Application-oriented analysis of ageing processes in Li-C half cells

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Mechanical modifications or harmful side reactions are undesirable ageing effects that can occur during cycling. These phenomena have a negative impact on cell performance and consequently limit cycling stability. The focus here is on investigations of ageing processes such as volume changes during cycling.

Thickness measurements of Li-C half cells with a carbonate-based electrolyte are presented. Graphite was used as carbon materials. The electrolyte applied consists of 1M LiPF6 in EC:DMC (1:1, wt). All investigations were carried out using specially developed multifunctional test setups and accordingly modified test cells.

Application-oriented analysis such as gas analysis, thickness measurements or both combined are suitable methods to define operating parameter, to benchmark and to identify decomposition reactions. In-operando electrochemical dilatometry was conducted to check whether an irreversible increase in thickness occurred. On the corresponding cell configurations, the dilatation was recorded of the separate working electrode only.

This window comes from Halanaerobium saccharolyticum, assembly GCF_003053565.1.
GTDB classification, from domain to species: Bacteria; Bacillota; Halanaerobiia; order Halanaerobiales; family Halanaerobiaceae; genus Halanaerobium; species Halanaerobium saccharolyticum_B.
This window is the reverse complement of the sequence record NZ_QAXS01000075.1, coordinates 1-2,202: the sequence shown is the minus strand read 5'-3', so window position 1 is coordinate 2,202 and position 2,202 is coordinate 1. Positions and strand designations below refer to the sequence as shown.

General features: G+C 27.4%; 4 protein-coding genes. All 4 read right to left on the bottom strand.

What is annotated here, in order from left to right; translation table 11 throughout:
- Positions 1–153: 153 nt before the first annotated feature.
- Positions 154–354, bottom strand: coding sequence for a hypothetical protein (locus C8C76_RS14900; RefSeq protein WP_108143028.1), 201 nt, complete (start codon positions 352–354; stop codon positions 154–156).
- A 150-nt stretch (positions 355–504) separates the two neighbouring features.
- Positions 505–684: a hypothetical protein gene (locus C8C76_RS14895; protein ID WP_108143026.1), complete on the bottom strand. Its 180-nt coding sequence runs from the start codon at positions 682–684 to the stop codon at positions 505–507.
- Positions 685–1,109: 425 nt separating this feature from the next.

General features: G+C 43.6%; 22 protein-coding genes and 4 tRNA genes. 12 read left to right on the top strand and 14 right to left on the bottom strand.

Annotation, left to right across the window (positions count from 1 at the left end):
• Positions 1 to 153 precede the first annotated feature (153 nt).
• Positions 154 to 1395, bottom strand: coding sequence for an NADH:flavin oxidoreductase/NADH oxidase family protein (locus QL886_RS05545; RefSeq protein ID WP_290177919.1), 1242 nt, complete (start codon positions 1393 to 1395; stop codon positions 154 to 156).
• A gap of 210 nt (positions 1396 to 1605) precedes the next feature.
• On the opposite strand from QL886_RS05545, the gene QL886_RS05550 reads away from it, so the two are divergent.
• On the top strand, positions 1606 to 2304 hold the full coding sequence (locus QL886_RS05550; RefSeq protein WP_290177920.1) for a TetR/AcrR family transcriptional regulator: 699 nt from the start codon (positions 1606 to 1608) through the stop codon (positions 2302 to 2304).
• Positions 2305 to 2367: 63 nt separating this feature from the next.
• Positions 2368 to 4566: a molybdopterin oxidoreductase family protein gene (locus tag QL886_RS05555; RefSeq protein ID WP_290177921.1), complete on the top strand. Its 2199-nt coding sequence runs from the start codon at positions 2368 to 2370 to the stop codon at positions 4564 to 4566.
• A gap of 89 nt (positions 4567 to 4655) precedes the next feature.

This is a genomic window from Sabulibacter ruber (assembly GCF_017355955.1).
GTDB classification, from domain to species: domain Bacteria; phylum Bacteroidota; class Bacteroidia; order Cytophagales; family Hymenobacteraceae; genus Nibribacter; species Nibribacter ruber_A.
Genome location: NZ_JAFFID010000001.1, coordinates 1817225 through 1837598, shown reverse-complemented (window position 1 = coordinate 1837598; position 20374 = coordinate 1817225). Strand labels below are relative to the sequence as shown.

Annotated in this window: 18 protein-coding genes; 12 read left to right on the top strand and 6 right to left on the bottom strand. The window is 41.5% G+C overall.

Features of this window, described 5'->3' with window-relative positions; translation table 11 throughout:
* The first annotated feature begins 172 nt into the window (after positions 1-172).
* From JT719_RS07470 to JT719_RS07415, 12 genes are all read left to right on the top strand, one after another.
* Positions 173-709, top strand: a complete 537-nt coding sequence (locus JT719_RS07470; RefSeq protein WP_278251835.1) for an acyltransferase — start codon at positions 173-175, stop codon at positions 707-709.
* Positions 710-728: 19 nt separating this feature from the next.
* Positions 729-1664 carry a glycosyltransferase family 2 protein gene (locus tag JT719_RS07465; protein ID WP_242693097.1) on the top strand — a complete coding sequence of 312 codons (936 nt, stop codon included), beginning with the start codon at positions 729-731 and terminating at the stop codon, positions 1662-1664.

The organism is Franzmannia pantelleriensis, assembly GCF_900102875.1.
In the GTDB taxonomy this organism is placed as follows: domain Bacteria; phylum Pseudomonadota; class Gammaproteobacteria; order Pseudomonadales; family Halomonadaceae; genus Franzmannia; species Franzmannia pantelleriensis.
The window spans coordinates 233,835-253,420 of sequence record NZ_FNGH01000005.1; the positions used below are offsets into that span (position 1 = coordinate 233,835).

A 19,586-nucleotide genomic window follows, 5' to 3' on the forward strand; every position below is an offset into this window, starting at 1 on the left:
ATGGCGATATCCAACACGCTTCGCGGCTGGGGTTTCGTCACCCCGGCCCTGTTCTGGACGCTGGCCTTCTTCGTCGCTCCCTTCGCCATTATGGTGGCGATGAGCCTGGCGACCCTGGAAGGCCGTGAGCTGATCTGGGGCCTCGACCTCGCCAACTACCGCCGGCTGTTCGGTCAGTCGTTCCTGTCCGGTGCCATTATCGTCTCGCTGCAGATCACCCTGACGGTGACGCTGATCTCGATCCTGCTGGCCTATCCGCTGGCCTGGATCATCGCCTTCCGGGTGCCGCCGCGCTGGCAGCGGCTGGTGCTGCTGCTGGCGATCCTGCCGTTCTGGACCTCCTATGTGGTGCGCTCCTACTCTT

A detailed relationship can be demonstrated between the change in thickness and the potential curve. The characteristic dilatometer profile for Graphite is recognizable and the relative reversible thickness change per cycle is roughly 4%. Moreover, the different areas of the potential profile can be distinguished in the dilatometer curve which illustrates the intercalation of the Li-ions in Graphite. Finally, the SEI-formation is identified by considering the irreversible increase in thickness after the first cycle.

In conclusion, high-resolution dilatometer measurements on electrode level can be realized with the presented multifunctional test setup. This analytical operando method enables a good insight into mechanical modifications that take place.

This work is supported by the Fraunhofer and Max-Planck cooperation program in the project “ClusterBatt” with Fraunhofer Institute for Material and Beam Technology IWS, Dresden and Max Planck Institute of Colloids and Interfaces MPIKG, Potsdam.

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